I've actually got THREE Tarragon plants. One spindly one which survived the mildest winter we've had in years (usually they actually survive better than that) and two new ones I bought this year. None of them are doing particularly well in my garden and when I think of it, I've never grown the kind of lush plant that my daughter in Vancouver can grow in a pot (and she doesn't even like Tarragon). Doesn't seem fair!
Anyway, does Tarragon need a milder climate to really do well? Any tips for improving its performance in an Ottawa garden?
Ann, I grow tarragon well here in zone 5a in the northern Catskill Mountains in NY state. You don't say where your tarragon is located - full sun, good drainage? My French tarragon enjoys excellent drainage in a raised bed. It dies back to the ground each year, but in spring it pops right up and grows beautifully. It has full sun and gets a good amount of water, although the soil drains very well.
Quoting: does Tarragon need a milder climate to really do well?
The answer is no. It really dislikes our heat and humidity although this summer is the first time I haven't managed to kill a small tarragon plant off. It has not grown well because it doesn't receive a lot of sun ~ I believe. It does sit in a "high and dry" spot and I am hoping to keep it thru winter so perhaps it will be sturdier next year.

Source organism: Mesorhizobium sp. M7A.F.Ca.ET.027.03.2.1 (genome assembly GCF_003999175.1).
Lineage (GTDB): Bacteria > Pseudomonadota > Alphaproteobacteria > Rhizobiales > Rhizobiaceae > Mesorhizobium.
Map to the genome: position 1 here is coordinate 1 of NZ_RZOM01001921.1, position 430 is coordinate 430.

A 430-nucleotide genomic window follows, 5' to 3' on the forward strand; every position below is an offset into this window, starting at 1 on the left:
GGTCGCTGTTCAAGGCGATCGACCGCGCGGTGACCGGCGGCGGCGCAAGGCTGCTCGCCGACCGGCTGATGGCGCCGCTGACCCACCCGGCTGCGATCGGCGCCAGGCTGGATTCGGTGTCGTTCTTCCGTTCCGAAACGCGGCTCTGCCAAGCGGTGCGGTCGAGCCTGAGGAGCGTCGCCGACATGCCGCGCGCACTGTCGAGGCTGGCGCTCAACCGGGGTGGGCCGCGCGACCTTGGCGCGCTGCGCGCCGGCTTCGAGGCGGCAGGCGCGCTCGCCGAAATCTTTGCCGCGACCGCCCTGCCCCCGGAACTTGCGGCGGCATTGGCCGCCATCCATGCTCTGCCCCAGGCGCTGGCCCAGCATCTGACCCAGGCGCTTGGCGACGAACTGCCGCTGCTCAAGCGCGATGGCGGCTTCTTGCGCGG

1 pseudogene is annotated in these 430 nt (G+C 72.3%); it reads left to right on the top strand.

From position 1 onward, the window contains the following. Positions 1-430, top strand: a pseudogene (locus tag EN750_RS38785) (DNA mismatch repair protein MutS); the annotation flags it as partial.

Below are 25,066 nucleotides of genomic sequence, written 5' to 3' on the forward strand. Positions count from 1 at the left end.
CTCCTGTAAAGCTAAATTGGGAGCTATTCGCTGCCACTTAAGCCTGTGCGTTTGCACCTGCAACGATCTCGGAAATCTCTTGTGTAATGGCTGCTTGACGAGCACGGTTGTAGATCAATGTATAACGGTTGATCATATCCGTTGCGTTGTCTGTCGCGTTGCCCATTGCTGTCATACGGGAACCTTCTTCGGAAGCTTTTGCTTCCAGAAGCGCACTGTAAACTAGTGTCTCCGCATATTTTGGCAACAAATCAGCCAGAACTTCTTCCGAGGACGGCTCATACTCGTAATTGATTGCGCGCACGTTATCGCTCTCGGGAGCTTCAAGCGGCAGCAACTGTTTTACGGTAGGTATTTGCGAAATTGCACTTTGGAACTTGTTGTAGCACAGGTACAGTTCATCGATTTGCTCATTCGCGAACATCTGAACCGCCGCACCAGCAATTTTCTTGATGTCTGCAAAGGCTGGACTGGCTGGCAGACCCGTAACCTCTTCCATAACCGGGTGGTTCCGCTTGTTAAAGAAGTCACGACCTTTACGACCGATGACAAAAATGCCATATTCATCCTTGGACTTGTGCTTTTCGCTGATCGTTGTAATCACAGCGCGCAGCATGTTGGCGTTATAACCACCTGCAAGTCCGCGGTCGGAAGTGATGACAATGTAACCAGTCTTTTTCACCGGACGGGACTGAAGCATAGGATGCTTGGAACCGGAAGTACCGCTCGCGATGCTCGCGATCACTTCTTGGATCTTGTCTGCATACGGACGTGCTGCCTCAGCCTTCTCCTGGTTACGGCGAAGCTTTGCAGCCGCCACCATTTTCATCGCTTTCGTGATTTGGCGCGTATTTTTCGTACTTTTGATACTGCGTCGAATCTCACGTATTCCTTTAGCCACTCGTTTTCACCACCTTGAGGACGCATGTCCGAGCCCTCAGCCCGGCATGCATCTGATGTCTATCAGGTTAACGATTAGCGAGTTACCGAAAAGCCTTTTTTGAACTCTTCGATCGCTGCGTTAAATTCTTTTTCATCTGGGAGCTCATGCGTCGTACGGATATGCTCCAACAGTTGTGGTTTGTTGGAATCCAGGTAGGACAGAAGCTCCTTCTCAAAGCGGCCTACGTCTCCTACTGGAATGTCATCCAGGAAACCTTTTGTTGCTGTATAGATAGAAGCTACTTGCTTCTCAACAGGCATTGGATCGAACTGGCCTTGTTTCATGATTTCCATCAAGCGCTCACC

I think it has quite good drainage where it is, but maybe I need to move those three little plants to three different parts of the garden and see if I can find the right place. Full sun might be a challenge though as my garden is getting progressively shadier. Maybe a pot on the patio would be the best idea.
I've never had tarragon survive. But a good substitute is Mexican Mint Marigold. The leaves smell just like tarragon and I used it in a chicken dish and it was great. They also make pretty yellow flowers.
Tarragon is iffy for me as well, although two plants survived last winter and will hopefully be strong enough now to become staples in the herb garden. I also grew one plant of Mexican Tarragon (Tagetes lucida). Both the flower and leaves smell like anise. Haven't tried them in cooking, but I do intend to dry the leaves. I have read that a tea made from the leaves is relaxing, and the dried leaves are a smokable euphoric. Haven't tried either as yet, still enjoying the flowers. I am harvesting the seed if anyone is interested in any.
Ann, it has taken 3 years for my tarragon to start really doing well, and I'm barely warmer in winter than you. When I lived in Asheville, a zone and a half warmer, it flourished from the get-go. I wouldn't give up on yours yet.
I bought two plants about four years ago, planted them in very poor soil next to the driveway and so far they both have come back every year (zone 5a also). This is one of the few spots in our yard that gets a fair amount of sun, so that might be the deciding factor. One of them does very well, the other is struggling a bit -- but I think that has more to do with the fact that my mother ran over it a couple of times!